Fox News contributor Mike Huckabee’s political organization Huck PAC has donated to at least five Republican candidates who have expressed support for the QAnon conspiracy theory, including $5,000 to longshot Oregon Senate candidate and avowed QAnon supporter Jo Rae Perkins.
QAnon is a violence-linked conspiracy theory based on cryptic posts to online message boards from an anonymous user known as “Q" that have spread rampantly on social media and among fringe right-wing media. QAnon conspiracy theorists essentially believe that President Donald Trump is secretly working to take down the purported “deep state,” a supposed cabal of satanic high-ranking officials who they claim are operating pedophile rings. The FBI has labeled the conspiracy theory a potential domestic terror threat.
Huckabee is a Republican who was previously the governor of Arkansas and a presidential candidate. He is now a Fox News contributor and the host of Huckabee on Trinity Broadcasting Network. In 2008, he founded Huck PAC to, in his words, “promote conservative principles and help elect conservative candidates at every level of government.”
Huck PAC’s website states that it has endorsed and donated $5,000 each to four campaigns: Oregon Senate candidate Jo Rae Perkins; Arizona House candidates Daniel Wood and Joshua Barnett; and New Jersey House candidate Billy Prempeh. (All four Republican candidates face long odds in winning their races.)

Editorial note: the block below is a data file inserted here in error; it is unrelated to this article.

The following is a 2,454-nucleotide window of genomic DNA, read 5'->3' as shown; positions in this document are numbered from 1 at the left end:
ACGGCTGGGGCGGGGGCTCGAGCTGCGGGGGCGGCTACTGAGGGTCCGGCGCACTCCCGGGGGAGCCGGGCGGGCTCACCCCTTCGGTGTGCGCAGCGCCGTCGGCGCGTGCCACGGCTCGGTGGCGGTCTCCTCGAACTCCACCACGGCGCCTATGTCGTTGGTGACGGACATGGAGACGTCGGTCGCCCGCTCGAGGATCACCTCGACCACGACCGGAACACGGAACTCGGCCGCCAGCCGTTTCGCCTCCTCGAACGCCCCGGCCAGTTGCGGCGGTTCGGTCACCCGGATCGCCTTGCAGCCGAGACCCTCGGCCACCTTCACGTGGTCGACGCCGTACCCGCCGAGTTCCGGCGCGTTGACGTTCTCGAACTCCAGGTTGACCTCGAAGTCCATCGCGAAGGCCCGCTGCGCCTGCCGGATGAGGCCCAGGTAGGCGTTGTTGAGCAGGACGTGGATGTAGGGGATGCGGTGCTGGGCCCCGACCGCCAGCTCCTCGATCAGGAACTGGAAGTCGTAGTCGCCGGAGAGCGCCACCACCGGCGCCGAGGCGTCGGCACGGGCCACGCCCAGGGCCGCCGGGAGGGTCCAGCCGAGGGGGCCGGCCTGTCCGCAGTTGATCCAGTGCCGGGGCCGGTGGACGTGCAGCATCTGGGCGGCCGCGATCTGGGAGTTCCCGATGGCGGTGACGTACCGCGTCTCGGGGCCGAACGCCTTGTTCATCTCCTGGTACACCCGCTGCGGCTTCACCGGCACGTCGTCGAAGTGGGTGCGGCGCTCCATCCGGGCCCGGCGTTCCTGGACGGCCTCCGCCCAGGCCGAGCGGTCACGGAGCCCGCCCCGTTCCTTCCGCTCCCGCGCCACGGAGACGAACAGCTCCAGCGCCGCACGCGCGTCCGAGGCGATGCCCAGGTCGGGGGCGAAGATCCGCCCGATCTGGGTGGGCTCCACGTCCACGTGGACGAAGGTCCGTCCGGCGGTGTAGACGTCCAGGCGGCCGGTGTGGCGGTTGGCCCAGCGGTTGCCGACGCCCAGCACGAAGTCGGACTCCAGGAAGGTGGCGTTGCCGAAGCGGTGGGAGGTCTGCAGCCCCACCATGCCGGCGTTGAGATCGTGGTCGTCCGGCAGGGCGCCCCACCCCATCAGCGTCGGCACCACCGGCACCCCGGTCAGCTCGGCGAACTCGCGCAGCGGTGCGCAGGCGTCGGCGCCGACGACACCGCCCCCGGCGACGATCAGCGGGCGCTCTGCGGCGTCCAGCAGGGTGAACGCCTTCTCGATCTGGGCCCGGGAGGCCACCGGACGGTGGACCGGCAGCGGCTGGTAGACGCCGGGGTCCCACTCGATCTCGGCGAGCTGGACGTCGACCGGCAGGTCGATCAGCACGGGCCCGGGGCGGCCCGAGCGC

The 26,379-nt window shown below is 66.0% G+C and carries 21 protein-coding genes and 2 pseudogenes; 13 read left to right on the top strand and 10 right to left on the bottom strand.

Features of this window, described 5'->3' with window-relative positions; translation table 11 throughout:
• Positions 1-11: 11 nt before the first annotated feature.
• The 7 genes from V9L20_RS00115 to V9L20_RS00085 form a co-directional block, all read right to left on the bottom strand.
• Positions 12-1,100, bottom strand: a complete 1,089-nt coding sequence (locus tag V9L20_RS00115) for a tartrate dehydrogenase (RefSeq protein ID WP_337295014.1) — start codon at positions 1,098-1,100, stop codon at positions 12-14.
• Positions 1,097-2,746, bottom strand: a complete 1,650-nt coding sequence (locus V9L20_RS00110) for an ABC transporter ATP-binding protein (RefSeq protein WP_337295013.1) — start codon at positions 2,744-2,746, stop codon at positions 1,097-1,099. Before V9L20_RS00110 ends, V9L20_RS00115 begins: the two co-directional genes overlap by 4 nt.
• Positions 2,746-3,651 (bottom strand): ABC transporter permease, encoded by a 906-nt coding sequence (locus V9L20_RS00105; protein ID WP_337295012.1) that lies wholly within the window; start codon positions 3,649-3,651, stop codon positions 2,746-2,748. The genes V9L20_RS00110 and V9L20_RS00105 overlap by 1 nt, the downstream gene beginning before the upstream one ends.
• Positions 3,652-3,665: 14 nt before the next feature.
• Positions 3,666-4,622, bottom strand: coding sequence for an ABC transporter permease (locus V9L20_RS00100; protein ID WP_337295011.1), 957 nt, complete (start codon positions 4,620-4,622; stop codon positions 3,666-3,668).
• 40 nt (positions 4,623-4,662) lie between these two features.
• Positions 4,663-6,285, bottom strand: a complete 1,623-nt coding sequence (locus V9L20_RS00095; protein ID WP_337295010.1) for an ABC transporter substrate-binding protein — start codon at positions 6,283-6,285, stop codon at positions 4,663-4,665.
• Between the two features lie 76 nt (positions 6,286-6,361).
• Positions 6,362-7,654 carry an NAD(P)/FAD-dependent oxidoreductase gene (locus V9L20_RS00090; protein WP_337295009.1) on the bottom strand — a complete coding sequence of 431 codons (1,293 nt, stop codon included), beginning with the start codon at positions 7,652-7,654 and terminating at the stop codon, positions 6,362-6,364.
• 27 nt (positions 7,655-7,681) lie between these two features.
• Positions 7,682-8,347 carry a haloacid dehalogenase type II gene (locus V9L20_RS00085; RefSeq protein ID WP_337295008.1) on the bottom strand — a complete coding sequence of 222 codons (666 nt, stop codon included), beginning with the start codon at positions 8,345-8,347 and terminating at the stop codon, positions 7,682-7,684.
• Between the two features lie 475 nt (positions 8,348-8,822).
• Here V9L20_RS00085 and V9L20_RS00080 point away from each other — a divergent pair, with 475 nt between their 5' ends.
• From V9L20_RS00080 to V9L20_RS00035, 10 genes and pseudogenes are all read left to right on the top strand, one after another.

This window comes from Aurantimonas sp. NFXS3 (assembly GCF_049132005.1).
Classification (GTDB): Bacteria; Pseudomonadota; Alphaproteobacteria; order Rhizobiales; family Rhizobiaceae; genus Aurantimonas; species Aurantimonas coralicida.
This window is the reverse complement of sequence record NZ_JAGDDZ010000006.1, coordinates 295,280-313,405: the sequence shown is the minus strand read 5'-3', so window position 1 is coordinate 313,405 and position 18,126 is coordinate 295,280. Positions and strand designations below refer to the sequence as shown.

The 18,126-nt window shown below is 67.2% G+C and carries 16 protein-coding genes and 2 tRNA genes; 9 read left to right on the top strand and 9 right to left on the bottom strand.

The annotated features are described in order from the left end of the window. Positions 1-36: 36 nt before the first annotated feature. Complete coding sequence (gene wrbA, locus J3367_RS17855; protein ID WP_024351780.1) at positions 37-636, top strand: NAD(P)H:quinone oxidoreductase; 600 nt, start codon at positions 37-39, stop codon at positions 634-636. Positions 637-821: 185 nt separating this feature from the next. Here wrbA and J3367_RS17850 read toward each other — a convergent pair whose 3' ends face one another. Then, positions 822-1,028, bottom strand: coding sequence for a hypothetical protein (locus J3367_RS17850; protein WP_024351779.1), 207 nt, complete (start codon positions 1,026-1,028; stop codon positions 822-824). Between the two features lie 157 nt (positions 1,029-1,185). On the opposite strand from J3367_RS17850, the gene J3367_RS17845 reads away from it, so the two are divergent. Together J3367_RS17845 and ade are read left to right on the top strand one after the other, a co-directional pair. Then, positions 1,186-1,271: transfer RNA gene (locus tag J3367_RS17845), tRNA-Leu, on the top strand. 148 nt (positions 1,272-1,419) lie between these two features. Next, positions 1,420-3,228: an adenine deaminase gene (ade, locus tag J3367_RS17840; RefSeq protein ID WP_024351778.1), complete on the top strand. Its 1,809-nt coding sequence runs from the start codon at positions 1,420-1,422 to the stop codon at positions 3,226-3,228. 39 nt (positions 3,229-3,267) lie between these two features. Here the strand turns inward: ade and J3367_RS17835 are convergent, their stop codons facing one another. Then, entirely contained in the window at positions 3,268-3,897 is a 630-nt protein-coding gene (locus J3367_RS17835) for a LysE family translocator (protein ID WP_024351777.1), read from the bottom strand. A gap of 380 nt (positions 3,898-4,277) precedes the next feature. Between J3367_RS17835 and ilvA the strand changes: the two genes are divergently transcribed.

Perkins has repeatedly praised and defended QAnon, including declaring, “I stand with Q and the team.” She has also said that "some people think that I follow Q like I follow Jesus. Q is the information and I stand with the information resource.” Perkins has additionally pushed QAnon material on social media, promoted QAnon's slogan, and taken an oath supporting QAnon.
Wood has described himself as a follower of QAnon and frequently promoted QAnon on social media. Barnett has shared posts with the QAnon hashtag on social media (he has since distanced himself from QAnon.) Prempeh has promoted QAnon on social media and in an interview.
Huck PAC has also endorsed and donated $5,000 to the campaign of Colorado congressional candidate Lauren Boebert, who previously said that she is “very familiar with” QAnon and hoped that QAnon “is real because it only means America is getting stronger and better.” (She has since attempted to disingenuously distance herself from QAnon.) Boebert, who has ties to right-wing extremists, is in a competitive race against Democratic opponent Diane Mitsch Bush.
Media Matters has documented numerous instances of the Republican Party supporting the growth of the QAnon conspiracy theory.